NLM guest article by Claudio Salvucci
A move was already afoot though for examples of heroic sanctity closer to home. John O'Kane Murray's 1882 book "Lives of the Catholic Heroes and Heroines of America" presented the nation with a mix of lay Catholic notables like Columbus, members of the hierarchy, and missionaries and martyrs. In 1884, the Third Plenary Council of Baltimore discussed and then petitioned Pope Leo XIII for the Causes of the North American Martyrs and Kateri Tekakwitha. Two years later the Seventh Provincial Council of Quebec submitted a similar petition on behalf of Canada.
A "Martyrologium Americanum" appeared in the American Catholic Researches first in 1906, and then again with revisions and corrections in 1907. A similar list appeared under the entry "Catholic Indian Missions of the United States" in volume 10 of the Catholic Encyclopedia, published in 1911. These were less martyrologies in the true sense, however, than chronological lists of priests who perished in their mission fields.
When Father F. G. Holweck of St. Louis, Mo. published his own American Martyrology in the Catholic Historical Review for 1921, his contribution marked an important step forward. Holweck included not only missionary priests but all martyrs and Servants of God, and he gave for each name a short biographical sketch in the style of the Roman Martyrology. More importantly, however, he abandoned the chronological approach and followed the order of the calendar year, listing the martyrs and confessors by dates of death when known. His dates anticipate modern calendars quite well, as the following examples demonstrate:
January 4: Elizabeth Ann Seton
January 5: John Nepomucene Neumann
April 17: Catherine Tekakwitha*
August 28: Junipero Serra§
September 23: René Goupil†
October 18: Isaac Jogues†
October 18: Phiippine Rose Duchesne‡
The American Martyrology received indirect ecclesiastical sanction in 1941 when the Commission for the Cause of Canonization of the Martyrs of the United States, headed by Bishop John Mark Gannon of Erie, forwarded to the Sacred Congregation of Rites a meticulously assembled document of 116 names. Though this particular project seems to have been indefinitely stalled by World War II, Pope Pius XII told Bishop Gannon "this cause is beautiful...most beautiful."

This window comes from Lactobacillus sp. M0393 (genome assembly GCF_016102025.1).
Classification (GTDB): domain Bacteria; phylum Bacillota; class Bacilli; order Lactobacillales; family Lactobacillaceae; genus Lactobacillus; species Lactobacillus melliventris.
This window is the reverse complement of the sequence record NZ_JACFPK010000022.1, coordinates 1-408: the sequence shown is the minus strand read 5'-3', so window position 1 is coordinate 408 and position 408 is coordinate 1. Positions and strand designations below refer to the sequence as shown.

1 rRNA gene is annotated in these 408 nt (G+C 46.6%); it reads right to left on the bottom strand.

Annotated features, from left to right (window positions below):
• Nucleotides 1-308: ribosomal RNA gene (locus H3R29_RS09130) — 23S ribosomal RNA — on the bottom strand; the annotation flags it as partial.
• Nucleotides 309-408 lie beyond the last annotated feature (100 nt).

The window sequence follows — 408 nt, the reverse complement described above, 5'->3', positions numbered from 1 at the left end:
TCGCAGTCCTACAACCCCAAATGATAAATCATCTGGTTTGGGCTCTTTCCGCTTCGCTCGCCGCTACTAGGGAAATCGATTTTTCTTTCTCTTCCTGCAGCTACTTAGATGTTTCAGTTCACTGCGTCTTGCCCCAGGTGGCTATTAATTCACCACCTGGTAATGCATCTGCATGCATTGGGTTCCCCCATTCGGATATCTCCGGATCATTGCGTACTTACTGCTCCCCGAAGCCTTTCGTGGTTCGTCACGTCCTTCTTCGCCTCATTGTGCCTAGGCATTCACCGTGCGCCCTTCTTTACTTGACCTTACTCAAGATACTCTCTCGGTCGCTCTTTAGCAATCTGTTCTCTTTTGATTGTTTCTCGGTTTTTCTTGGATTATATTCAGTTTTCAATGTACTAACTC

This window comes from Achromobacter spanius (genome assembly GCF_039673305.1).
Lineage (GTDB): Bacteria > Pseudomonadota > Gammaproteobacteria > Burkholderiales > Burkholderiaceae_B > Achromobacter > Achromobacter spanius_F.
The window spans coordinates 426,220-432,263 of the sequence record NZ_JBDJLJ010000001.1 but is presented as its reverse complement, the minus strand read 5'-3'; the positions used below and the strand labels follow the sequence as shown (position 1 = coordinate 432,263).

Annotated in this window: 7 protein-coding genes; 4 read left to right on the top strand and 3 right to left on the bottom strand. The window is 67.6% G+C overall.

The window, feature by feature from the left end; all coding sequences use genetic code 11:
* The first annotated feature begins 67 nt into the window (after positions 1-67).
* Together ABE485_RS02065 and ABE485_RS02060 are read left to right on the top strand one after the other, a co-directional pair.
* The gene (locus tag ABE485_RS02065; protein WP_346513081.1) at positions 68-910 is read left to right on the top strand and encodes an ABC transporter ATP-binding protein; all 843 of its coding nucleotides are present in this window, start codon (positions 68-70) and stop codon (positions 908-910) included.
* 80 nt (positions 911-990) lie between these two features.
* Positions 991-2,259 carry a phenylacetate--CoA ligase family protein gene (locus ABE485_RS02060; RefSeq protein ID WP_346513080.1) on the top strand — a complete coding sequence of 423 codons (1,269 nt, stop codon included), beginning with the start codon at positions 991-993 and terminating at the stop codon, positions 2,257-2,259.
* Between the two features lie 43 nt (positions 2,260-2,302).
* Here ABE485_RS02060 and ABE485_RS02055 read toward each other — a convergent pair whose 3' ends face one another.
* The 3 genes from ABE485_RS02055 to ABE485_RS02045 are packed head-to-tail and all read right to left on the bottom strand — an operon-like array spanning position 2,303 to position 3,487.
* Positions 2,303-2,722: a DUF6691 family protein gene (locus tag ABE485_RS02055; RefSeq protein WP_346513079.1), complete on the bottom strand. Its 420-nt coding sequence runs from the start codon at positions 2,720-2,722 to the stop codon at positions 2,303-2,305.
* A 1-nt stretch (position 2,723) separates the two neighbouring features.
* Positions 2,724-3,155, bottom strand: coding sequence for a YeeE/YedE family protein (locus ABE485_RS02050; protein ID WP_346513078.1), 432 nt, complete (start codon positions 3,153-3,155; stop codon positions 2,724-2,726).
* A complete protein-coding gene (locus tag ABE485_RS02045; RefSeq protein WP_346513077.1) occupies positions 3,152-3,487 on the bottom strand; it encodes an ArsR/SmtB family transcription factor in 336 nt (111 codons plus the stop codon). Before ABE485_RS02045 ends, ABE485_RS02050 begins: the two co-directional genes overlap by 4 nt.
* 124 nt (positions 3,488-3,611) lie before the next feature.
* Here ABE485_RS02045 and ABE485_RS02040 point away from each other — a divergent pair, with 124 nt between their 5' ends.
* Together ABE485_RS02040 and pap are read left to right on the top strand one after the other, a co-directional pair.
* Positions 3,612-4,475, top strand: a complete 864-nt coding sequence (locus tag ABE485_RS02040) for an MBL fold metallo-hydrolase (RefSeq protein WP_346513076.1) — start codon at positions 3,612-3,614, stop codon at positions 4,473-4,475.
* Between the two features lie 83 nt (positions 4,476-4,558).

Pius XII's 'beautiful cause' now goes forward piecemeal -- some of the 116 names have made it to the altar, others have had their causes opened at the diocesan level, but others are still almost unknown to American Catholics. All the more then, it is time to re-evaluate Fr. Holweck's work of assembling them in one place as not only a historic contribution but devotional one as well.
Unlike its Roman archetype, the American Martyrology is not an official liturgical book but it makes a wonderful private devotional text and a local supplement to the national calendar. It involves us directly in the canonization process and binds us more tightly to the communion of saints as we promote devotion to these souls and pray for their intercession on All Saints Day, their dates of death, and throughout the year.
This kind of reinforcement is absolutely vital to bring Pius XII's beautiful cause to reality because the American martyrs cannot be officially recognized without devotion, and there can be no devotion if the martyrs are not known. To that end, the American martyrology is perhaps best suited for introducing their stories to our countrymen, as here we can experience them not as interesting historical footnotes that are soon forgotten but as a regular part of a yearly devotional cycle where, God willing, they will someday join St. Kateri in the public liturgy.
Claudio R. Salvucci is the author of The Roman Rite in the Algonquian and Iroquoian Missions (2008). He has most recently edited Kateri Tekakwitha: the Iroquois Saint, now available from Arx Publishing.
* St. Kateri is honored in April 17th in Canada. Her feast was moved to July 14 in the U.S. to avoid its common conflict with Holy Week.
§ Serra is honored on August 28th in Mexico; the U.S. now honors him on July 1.
† The United States honors all the North American martyrs on Oct. 18. Goupil's death—actually Sept. 29—is probably the source of the Sept. 26th date in Canada and the pre-1970 Missals, moved earlier because of the feast of St. Michael on the 29th.
‡ A transcription error; Duchesne died Nov. 18, which is her feast day.